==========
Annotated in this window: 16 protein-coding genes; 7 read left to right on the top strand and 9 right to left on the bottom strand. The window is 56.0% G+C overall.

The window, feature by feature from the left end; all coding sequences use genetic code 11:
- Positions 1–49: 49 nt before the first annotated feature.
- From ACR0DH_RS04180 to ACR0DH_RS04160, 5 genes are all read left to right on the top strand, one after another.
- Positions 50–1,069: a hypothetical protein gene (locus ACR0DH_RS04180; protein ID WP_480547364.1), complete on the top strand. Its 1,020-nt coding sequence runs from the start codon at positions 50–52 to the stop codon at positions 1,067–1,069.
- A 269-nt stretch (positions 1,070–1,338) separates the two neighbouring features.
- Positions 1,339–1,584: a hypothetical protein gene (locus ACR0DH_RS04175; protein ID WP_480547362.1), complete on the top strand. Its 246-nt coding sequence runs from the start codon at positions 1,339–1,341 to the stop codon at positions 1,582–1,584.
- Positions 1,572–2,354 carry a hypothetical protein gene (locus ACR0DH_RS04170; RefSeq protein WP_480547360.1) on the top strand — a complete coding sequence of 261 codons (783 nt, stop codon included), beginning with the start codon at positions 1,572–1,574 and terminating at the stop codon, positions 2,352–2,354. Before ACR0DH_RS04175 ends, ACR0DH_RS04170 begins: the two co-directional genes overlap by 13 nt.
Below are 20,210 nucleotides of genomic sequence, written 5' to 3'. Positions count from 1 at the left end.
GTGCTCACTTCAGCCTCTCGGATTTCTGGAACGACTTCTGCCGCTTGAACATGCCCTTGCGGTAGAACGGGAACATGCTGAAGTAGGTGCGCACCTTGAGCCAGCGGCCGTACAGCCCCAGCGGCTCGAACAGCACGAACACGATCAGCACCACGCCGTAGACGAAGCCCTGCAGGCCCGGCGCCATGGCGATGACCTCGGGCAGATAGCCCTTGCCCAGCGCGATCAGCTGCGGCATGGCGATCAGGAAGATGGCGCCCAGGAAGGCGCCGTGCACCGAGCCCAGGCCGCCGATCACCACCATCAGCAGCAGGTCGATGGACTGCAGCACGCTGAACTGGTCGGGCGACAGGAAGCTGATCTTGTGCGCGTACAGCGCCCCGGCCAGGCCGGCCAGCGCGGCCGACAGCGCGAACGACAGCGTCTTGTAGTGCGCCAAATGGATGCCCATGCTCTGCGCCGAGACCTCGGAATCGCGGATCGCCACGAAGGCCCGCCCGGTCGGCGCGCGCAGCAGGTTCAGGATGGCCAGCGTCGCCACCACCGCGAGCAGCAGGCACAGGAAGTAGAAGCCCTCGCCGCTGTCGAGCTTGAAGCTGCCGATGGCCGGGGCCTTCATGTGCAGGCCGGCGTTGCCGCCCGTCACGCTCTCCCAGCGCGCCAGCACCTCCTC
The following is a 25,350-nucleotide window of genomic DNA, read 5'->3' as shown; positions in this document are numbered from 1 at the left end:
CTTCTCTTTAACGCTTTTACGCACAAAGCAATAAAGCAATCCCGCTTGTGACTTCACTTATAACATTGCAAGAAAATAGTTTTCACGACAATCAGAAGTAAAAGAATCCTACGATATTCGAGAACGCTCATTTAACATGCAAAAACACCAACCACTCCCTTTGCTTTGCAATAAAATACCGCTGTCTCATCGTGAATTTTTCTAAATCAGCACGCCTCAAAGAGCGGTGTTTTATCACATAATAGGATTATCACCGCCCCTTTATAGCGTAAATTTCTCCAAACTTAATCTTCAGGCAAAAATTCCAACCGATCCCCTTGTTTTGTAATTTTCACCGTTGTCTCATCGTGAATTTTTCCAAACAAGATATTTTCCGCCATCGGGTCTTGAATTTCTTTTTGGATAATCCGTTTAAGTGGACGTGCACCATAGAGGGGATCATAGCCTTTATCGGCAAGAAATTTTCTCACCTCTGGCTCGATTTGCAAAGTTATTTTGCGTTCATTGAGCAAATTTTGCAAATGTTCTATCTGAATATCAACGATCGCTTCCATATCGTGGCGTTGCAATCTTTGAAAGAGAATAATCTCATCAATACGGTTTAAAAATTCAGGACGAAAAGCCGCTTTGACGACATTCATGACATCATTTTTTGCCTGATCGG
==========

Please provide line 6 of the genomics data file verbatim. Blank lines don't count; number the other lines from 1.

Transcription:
- A 269-nt stretch (positions 1,070–1,338) separates the two neighbouring features.